First Solar LLC. : 4050 E.Cotton Center Blvd., Suite 6-69, Phoenix, AZ 85040. Tel: 1 602 414 9300.

Free Energy Europe: 2, rue Leon Droux, BP 66, 62302 Lens, Cedex, France. Tel: 33 03 21 79 30 60. Solar.

Fuji: 2-2-1 Nagasaka Yokosuka, Chiyoda-ku, 240-01, Kanagawa, Japan. Tel: 81 46 857 67 30. PV. 

Flagsol GmbH: Agrippinawerft 22, 50678 Koln, Germany. A pioneering developer of parabolic trough collectors. Large projects in California.

Flabeg GmbH & Co. KG: Waldaustraße 13, 90441 Nürnberg, Germany. Tel: +49 911 - 96 456-245. A leading manufacturer of high-precision solar mirrors. Flabeg developed a measurement process in cooperation with MAN as part of the "Ariane" aerospace program.

FPL Energy: Subsidiary of Florida Power and Light. P.O. Box 14000, Juno Beach, FL 33408-0420. Tel: 561-691-7171.

Frontway Enterprise Co.: Gong Gang Mission, 16 Fuzhou South Road, Qingdao 266071, China. Tel: (+86) 532 - 8597 1349. www.supesolar.com.

GE Energy (Solar Division): 231 Lake Drive, Newark, DE: Tel: 1 302 451 7500.

Gintech Energy (www.gintech.com): 8F, No. 396, Nei Hu Rd., Sec.1, Taipei 114, Taiwan. Tel: 886-2-2656-2000. Solar.

Google. The global information giant has entered the renewable energy field with a spin-off eSolar Inc., based in Pasadena.

Green Energy. See Yingli.

GreenVolts Inc.: 50 First Street, #507, San Francisco, CA 94105. info@greenvolts.com. Tel: 415 963-4030. A solar start-up with $1.5 million venture capital.

Heliodynamics Inc.: 23 Dos Posos, Orinda, CA 94563. Tel: 925 254 5250. Email: jepsen@heliodynamics.com. Offers solar concentrators designed to be mounted on roofs, on parking lots and in open-field sites.

Heliodomi S.A.: P.O. Box 60212, Thermi 57001, Thessaloniki, Greece. Tel: 30 310 469 140.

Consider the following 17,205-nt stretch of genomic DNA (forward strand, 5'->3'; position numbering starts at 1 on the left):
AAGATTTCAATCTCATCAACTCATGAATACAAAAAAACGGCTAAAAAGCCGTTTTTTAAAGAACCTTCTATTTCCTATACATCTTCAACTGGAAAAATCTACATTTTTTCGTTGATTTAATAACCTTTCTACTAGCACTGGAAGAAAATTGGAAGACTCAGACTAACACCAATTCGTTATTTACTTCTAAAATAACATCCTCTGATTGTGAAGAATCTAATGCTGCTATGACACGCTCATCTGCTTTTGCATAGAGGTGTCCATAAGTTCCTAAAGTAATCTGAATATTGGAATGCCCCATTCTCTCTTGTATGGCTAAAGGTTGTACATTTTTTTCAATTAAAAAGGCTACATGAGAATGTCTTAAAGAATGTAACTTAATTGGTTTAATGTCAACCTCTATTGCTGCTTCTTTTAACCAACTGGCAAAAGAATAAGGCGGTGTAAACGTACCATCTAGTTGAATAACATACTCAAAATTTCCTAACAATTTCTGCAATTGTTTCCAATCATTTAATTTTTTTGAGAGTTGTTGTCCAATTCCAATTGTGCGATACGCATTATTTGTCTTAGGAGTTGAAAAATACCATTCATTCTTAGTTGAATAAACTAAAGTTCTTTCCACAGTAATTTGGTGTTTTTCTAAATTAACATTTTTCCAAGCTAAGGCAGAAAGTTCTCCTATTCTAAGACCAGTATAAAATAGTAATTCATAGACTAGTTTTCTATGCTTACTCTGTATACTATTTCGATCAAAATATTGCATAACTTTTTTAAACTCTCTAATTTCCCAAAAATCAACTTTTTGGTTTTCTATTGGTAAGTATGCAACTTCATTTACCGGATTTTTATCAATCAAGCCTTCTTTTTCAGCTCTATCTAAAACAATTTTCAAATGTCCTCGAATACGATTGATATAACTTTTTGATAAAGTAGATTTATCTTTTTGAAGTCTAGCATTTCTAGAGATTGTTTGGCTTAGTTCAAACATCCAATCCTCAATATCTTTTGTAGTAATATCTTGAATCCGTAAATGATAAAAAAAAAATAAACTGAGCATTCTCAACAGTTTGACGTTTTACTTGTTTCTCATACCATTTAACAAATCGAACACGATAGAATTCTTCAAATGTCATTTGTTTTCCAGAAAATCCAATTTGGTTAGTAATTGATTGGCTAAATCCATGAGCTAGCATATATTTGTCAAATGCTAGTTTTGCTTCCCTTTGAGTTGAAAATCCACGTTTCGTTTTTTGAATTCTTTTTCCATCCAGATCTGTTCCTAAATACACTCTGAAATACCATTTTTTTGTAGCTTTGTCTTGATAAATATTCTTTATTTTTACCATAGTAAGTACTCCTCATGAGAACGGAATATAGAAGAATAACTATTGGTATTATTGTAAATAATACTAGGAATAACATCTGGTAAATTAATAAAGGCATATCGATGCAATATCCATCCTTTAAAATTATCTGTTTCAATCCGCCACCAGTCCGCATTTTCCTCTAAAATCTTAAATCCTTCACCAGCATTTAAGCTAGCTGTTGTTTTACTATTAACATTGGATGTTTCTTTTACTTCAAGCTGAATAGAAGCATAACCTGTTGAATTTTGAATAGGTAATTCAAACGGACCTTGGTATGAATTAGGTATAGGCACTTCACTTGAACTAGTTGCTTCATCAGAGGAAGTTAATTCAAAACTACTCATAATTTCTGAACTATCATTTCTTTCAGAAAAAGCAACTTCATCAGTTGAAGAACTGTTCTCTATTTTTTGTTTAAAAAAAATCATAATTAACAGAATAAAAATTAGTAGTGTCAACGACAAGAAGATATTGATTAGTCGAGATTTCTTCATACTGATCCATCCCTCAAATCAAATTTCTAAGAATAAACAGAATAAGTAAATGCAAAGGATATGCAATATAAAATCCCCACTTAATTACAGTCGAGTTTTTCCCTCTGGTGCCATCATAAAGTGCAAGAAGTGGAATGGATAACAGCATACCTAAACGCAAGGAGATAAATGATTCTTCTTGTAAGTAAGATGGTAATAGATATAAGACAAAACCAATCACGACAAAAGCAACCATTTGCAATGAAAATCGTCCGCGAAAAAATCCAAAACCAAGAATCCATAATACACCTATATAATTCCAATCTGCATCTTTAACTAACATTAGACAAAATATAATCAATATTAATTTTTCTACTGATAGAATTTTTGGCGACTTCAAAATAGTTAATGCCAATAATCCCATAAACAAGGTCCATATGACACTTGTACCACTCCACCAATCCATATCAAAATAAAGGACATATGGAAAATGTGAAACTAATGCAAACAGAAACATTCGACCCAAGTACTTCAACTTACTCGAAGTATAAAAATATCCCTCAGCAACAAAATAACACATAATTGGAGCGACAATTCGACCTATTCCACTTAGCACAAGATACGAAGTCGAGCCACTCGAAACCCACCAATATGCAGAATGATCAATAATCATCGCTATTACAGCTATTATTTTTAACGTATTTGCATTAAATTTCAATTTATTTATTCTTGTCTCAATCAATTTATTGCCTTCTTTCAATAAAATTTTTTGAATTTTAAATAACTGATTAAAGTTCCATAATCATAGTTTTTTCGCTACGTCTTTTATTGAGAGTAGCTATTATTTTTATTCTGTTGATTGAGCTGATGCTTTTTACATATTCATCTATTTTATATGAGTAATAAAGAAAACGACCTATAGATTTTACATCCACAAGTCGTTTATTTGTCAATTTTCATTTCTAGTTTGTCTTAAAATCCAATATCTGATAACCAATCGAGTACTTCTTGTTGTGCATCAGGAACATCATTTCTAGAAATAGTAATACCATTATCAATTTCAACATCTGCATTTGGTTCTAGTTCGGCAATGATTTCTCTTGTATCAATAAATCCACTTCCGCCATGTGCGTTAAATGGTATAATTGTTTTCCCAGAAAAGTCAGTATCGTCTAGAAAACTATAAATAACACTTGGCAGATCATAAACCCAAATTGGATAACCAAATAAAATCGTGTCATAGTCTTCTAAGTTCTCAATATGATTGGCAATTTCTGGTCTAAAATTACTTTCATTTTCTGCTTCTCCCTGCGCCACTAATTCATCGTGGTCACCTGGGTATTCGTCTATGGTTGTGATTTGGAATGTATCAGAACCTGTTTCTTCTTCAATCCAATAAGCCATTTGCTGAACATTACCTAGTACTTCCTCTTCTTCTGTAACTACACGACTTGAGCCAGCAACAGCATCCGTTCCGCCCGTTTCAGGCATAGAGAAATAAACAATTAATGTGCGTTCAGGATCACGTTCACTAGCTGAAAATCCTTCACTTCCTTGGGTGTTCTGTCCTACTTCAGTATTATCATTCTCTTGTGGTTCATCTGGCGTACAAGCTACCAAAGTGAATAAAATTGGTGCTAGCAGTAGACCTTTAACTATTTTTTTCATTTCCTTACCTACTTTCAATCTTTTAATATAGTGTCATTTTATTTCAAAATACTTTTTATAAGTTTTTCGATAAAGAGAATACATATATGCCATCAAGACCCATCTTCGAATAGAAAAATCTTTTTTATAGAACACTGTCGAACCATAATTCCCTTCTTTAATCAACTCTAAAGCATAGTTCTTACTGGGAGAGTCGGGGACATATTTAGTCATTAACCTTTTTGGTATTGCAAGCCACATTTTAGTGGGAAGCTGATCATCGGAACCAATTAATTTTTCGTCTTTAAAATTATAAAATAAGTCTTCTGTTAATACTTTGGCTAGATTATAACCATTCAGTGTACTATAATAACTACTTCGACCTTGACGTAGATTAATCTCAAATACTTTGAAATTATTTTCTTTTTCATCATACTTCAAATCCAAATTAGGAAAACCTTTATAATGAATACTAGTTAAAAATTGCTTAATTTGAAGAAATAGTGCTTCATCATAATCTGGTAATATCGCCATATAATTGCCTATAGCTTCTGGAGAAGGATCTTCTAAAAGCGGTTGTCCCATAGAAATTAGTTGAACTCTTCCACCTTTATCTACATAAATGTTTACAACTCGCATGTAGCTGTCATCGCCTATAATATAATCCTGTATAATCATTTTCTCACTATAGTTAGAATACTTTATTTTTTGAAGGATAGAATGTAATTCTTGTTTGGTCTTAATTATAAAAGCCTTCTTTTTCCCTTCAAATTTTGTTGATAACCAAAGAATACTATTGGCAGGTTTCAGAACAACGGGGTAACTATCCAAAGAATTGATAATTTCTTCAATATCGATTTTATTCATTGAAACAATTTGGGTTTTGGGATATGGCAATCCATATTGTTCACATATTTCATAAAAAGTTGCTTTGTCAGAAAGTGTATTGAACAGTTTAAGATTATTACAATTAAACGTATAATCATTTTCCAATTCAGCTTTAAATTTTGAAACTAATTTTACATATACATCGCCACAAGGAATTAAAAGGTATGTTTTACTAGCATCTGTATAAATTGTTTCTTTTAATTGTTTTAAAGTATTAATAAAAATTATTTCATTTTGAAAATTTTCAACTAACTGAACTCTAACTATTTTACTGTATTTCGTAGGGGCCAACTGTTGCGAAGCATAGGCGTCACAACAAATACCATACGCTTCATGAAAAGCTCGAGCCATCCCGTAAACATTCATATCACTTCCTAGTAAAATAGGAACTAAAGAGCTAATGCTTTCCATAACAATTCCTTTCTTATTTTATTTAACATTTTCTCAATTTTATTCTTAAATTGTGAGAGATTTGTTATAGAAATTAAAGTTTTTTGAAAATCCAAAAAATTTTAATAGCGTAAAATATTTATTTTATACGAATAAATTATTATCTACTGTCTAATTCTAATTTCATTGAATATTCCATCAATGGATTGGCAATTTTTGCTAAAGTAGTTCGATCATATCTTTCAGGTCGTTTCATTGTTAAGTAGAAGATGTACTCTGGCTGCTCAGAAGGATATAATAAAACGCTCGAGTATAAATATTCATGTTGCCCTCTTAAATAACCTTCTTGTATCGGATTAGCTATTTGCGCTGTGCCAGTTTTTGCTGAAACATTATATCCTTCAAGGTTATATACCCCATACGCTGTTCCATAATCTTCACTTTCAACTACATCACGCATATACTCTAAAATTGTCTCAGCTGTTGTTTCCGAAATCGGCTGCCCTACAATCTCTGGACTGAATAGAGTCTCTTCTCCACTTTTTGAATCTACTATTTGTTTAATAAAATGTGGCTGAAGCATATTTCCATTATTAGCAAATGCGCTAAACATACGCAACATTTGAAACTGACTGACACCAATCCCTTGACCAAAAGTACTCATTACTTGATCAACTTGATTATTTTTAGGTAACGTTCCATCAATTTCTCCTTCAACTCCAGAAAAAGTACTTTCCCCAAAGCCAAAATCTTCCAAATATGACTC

Heliodinâmica: Rodovia Raposo Tavares km 41, Vargem Grande Paulista - CEP 06730-970, Caixa Postal 111, São Paulo, Brasil. Tel: 11 4158-3511.

Helios Technology: srl Via Postumia 11, 35010 Carmignano di Brenta (PD), Italy.

Huamei PV Company: No.86 Jianguolu, Qinhuangdao, Hebei, China 066000. Tel: 86 335-3035394.

IBC Solar AG: Am Hochgericht 10, 96231 Bad Staffelstein, Germany. Tel: +49 9573 9224-0.

ICP Solar Technologies Inc: 6995 Jeanne-Mance Montreal, QE, Canada H3N 1W5. Tel: 1 514 270 5770.

Iowa Thin Film Technologies: 2337 230th Street, Boone, Iowa 50036. Tel: 1 515 292 7606.

Isofotón SA.: c/ Montalban No. 9, 2 Izq. 28014, Madrid, Spain. Tel: 34 91 531 2625.

Jadoo Power: Folsom, CA. Whether produced by the sun, wind, or hydrogen, energy needs to be captured. Jadoo Power, a Mohr Davidow-funded company based in Folsom, Calif., is producing small hydrogen fuel cells for the military and consumers. Eventually it plans to sell a rechargeable hydrogen fuel cell that can power an entire home.

Jiangsu Huayang Solar Energy Co. Ltd.

JingAo Solar Co. Ltd.: JingLong Industrial Park, JingLong Street, NingJin County, Xingtai, Hebei, China 055550. Tel: 86 319 580 0751.